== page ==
In most cases, the injured person is the proper party to bring suit for the damages caused by the wrongful conduct. However, there are certain situations where other persons may be substituted or included as parties in a case. The law of the state you are in will dictate who can file and what they can recover.
If the injured party has signed a power of attorney for someone else to act on his behalf, then the party who has had the power of attorney may bring suit on behalf of the injured party. This situation may arise where the injured party no longer has the mental or physical capacity to bring suit on his own. It also occurs commonly in nursing home cases where a family member may hold the power of attorney to act on behalf of an elderly loved one.
Sometimes, a guardianship is taken out over an injured person due to incapacity. In those cases, the person who has the guardianship is the proper party. However, powers of attorney and guardianships generally expire upon the death of the injured party.
In most states, when an injured party has died (either due to the injuries the subject of the lawsuit or due to other causes), then the person authorized to act on behalf of the estate can bring suit to recover damages for which the injured party could have sued if still alive. In some states, however, when a person dies due to causes unrelated to the case, that person’s claim for personal injuries is terminated.
When allowed by state law, the claim can be brought by an executor named under a will and appointed by a court. If the deceased did not leave a will, a person (usually a close family relation) can petition a court to be named an administrator of the estate. However, you do not always have to open an estate to pursue a lawsuit on behalf of a deceased person. Some states allow for alternate procedures. In Texas, for example, if there are no debts owed by the deceased and no other reason exists for opening an administration, the heirs of the deceased may bring a lawsuit on behalf of the deceased.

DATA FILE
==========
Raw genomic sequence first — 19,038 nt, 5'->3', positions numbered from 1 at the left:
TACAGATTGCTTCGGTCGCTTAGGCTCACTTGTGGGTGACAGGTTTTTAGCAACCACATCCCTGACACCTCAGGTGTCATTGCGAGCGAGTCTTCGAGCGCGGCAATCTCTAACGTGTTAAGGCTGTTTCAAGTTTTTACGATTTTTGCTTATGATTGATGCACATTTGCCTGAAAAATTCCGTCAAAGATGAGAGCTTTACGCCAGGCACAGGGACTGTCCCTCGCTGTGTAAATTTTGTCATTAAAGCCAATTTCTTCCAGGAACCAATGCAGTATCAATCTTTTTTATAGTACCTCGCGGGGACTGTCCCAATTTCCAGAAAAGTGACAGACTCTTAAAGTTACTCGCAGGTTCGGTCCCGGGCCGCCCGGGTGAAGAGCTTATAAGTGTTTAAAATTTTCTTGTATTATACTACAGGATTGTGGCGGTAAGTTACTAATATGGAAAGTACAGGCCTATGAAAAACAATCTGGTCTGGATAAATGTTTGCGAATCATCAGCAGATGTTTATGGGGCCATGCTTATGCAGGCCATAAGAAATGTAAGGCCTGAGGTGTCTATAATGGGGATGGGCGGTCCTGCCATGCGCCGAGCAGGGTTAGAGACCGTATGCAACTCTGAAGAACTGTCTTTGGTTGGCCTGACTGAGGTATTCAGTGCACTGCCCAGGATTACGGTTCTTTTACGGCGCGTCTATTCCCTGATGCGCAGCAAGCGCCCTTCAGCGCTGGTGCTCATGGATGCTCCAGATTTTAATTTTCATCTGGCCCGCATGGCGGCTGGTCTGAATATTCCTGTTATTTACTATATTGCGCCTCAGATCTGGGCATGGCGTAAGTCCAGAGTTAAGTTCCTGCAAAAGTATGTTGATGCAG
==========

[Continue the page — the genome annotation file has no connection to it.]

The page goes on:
Sometimes, persons close to an injured party may also have a claim for their own damages and may join in the lawsuit asking to be compensated for their own injuries. This is in addition to the injured party’s claims.
When the injuries are severe enough, a spouse may bring claims for loss of spousal consortium (loss of affection, solace, comfort, companionship, society, assistance, sexual relations, emotional support, love and felicity) and for loss of household services (domestic duties the spouse performed prior to the injury but is no longer able to perform). Likewise, a minor child of an injured party can often claim a loss of parental consortium (love, affection, protection, emotional support, services, companionship, care and society) that he or she would have received if the injury had not occurred, but unlike the spousal claim, the injury to the parent usually must be serious, permanent, and disabling before a child may recover.
In wrongful death cases where the wrongful acts the subject of the lawsuit caused the death of the injured party, spouses, children and parents usually claim damages for their own loss. A spouse or child may claim damages for pecuniary losses (financial losses) and loss of inheritance, as well as loss of companionship and mental anguish, when supported by the evidence. A parent can claim certain pecuniary losses (much more rare) and loss of companionship and mental anguish. In some states, a litigant must choose between the options and cannot file for all the damages allowed in other jurisdictions.
The facts of each case and the law where the claim is brought will determine who is eligible to bring a legal claim for damages. Therefore, it is important to have the facts of your case evaluated by an attorney familiar with this area of the law.